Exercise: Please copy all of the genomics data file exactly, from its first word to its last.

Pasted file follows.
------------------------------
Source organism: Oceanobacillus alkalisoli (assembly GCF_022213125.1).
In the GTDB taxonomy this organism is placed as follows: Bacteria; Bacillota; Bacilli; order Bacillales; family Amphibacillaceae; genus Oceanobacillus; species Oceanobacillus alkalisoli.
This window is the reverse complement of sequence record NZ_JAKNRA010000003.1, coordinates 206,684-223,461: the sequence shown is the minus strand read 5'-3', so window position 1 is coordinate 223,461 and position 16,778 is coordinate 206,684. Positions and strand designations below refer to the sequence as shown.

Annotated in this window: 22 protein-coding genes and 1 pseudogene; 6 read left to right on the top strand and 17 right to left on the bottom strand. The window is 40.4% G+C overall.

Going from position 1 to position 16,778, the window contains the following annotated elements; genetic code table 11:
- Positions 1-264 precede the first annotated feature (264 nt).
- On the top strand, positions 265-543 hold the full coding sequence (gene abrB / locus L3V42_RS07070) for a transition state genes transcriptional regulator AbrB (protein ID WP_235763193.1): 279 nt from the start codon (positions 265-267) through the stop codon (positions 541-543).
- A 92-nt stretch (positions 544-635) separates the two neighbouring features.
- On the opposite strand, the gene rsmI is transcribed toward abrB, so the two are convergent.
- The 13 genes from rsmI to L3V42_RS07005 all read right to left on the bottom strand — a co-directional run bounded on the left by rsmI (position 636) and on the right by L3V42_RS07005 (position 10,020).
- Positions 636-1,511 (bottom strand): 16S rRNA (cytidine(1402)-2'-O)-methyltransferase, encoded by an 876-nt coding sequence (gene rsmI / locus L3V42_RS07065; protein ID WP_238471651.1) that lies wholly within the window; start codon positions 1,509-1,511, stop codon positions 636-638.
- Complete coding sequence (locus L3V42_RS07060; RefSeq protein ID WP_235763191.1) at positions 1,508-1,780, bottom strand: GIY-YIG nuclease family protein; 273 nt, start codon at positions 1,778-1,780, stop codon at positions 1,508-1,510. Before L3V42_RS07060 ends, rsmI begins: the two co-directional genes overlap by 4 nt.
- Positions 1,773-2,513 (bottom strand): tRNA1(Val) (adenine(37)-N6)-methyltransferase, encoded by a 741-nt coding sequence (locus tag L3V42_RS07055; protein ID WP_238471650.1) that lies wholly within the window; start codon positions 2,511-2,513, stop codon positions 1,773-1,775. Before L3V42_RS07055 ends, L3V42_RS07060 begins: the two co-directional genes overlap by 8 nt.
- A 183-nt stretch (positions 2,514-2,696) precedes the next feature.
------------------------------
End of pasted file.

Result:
Source organism: Oceanobacillus alkalisoli (assembly GCF_022213125.1).
In the GTDB taxonomy this organism is placed as follows: Bacteria; Bacillota; Bacilli; order Bacillales; family Amphibacillaceae; genus Oceanobacillus; species Oceanobacillus alkalisoli.
This window is the reverse complement of sequence record NZ_JAKNRA010000003.1, coordinates 206,684-223,461: the sequence shown is the minus strand read 5'-3', so window position 1 is coordinate 223,461 and position 16,778 is coordinate 206,684. Positions and strand designations below refer to the sequence as shown.

Annotated in this window: 22 protein-coding genes and 1 pseudogene; 6 read left to right on the top strand and 17 right to left on the bottom strand. The window is 40.4% G+C overall.

Going from position 1 to position 16,778, the window contains the following annotated elements; genetic code table 11:
- Positions 1-264 precede the first annotated feature (264 nt).
- On the top strand, positions 265-543 hold the full coding sequence (gene abrB / locus L3V42_RS07070) for a transition state genes transcriptional regulator AbrB (protein ID WP_235763193.1): 279 nt from the start codon (positions 265-267) through the stop codon (positions 541-543).
- A 92-nt stretch (positions 544-635) separates the two neighbouring features.
- On the opposite strand, the gene rsmI is transcribed toward abrB, so the two are convergent.
- The 13 genes from rsmI to L3V42_RS07005 all read right to left on the bottom strand — a co-directional run bounded on the left by rsmI (position 636) and on the right by L3V42_RS07005 (position 10,020).
- Positions 636-1,511 (bottom strand): 16S rRNA (cytidine(1402)-2'-O)-methyltransferase, encoded by an 876-nt coding sequence (gene rsmI / locus L3V42_RS07065; protein ID WP_238471651.1) that lies wholly within the window; start codon positions 1,509-1,511, stop codon positions 636-638.
- Complete coding sequence (locus L3V42_RS07060; RefSeq protein ID WP_235763191.1) at positions 1,508-1,780, bottom strand: GIY-YIG nuclease family protein; 273 nt, start codon at positions 1,778-1,780, stop codon at positions 1,508-1,510. Before L3V42_RS07060 ends, rsmI begins: the two co-directional genes overlap by 4 nt.
- Positions 1,773-2,513 (bottom strand): tRNA1(Val) (adenine(37)-N6)-methyltransferase, encoded by a 741-nt coding sequence (locus tag L3V42_RS07055; protein ID WP_238471650.1) that lies wholly within the window; start codon positions 2,511-2,513, stop codon positions 1,773-1,775. Before L3V42_RS07055 ends, L3V42_RS07060 begins: the two co-directional genes overlap by 8 nt.
- A 183-nt stretch (positions 2,514-2,696) precedes the next feature.